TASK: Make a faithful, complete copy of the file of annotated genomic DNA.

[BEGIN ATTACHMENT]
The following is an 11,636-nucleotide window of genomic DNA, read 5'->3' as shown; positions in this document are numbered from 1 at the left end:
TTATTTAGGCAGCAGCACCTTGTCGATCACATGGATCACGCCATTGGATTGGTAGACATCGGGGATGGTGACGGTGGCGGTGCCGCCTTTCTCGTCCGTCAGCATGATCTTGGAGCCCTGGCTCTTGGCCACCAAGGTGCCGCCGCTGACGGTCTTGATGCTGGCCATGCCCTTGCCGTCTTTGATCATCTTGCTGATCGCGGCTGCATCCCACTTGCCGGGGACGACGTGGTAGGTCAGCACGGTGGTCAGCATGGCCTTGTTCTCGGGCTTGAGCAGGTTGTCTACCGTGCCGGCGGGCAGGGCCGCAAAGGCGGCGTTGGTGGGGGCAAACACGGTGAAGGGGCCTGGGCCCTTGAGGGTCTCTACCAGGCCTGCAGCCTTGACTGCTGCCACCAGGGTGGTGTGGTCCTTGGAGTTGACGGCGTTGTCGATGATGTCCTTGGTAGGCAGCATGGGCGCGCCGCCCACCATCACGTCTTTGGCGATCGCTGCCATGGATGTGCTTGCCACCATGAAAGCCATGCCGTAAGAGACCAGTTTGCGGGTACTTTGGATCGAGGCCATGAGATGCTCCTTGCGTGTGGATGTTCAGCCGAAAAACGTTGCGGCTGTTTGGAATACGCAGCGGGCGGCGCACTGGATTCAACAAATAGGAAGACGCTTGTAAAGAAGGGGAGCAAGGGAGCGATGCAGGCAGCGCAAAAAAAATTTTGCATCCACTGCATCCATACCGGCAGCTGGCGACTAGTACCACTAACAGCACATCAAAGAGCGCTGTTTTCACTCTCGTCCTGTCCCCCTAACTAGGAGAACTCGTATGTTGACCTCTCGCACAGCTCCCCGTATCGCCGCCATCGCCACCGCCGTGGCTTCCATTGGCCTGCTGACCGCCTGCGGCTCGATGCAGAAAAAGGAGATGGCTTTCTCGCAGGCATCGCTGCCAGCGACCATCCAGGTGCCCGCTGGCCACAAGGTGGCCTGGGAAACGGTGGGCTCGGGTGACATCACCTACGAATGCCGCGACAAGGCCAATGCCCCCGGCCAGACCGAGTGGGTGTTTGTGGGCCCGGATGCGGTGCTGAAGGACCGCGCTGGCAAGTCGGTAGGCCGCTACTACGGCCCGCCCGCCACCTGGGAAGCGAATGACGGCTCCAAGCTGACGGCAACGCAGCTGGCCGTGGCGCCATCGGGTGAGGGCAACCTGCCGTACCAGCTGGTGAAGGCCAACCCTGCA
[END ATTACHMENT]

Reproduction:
The following is an 11,636-nucleotide window of genomic DNA, read 5'->3' as shown; positions in this document are numbered from 1 at the left end:
TTATTTAGGCAGCAGCACCTTGTCGATCACATGGATCACGCCATTGGATTGGTAGACATCGGGGATGGTGACGGTGGCGGTGCCGCCTTTCTCGTCCGTCAGCATGATCTTGGAGCCCTGGCTCTTGGCCACCAAGGTGCCGCCGCTGACGGTCTTGATGCTGGCCATGCCCTTGCCGTCTTTGATCATCTTGCTGATCGCGGCTGCATCCCACTTGCCGGGGACGACGTGGTAGGTCAGCACGGTGGTCAGCATGGCCTTGTTCTCGGGCTTGAGCAGGTTGTCTACCGTGCCGGCGGGCAGGGCCGCAAAGGCGGCGTTGGTGGGGGCAAACACGGTGAAGGGGCCTGGGCCCTTGAGGGTCTCTACCAGGCCTGCAGCCTTGACTGCTGCCACCAGGGTGGTGTGGTCCTTGGAGTTGACGGCGTTGTCGATGATGTCCTTGGTAGGCAGCATGGGCGCGCCGCCCACCATCACGTCTTTGGCGATCGCTGCCATGGATGTGCTTGCCACCATGAAAGCCATGCCGTAAGAGACCAGTTTGCGGGTACTTTGGATCGAGGCCATGAGATGCTCCTTGCGTGTGGATGTTCAGCCGAAAAACGTTGCGGCTGTTTGGAATACGCAGCGGGCGGCGCACTGGATTCAACAAATAGGAAGACGCTTGTAAAGAAGGGGAGCAAGGGAGCGATGCAGGCAGCGCAAAAAAAATTTTGCATCCACTGCATCCATACCGGCAGCTGGCGACTAGTACCACTAACAGCACATCAAAGAGCGCTGTTTTCACTCTCGTCCTGTCCCCCTAACTAGGAGAACTCGTATGTTGACCTCTCGCACAGCTCCCCGTATCGCCGCCATCGCCACCGCCGTGGCTTCCATTGGCCTGCTGACCGCCTGCGGCTCGATGCAGAAAAAGGAGATGGCTTTCTCGCAGGCATCGCTGCCAGCGACCATCCAGGTGCCCGCTGGCCACAAGGTGGCCTGGGAAACGGTGGGCTCGGGTGACATCACCTACGAATGCCGCGACAAGGCCAATGCCCCCGGCCAGACCGAGTGGGTGTTTGTGGGCCCGGATGCGGTGCTGAAGGACCGCGCTGGCAAGTCGGTAGGCCGCTACTACGGCCCGCCCGCCACCTGGGAAGCGAATGACGGCTCCAAGCTGACGGCAACGCAGCTGGCCGTGGCGCCATCGGGTGAGGGCAACCTGCCGTACCAGCTGGTGAAGGCCAACCCTGCA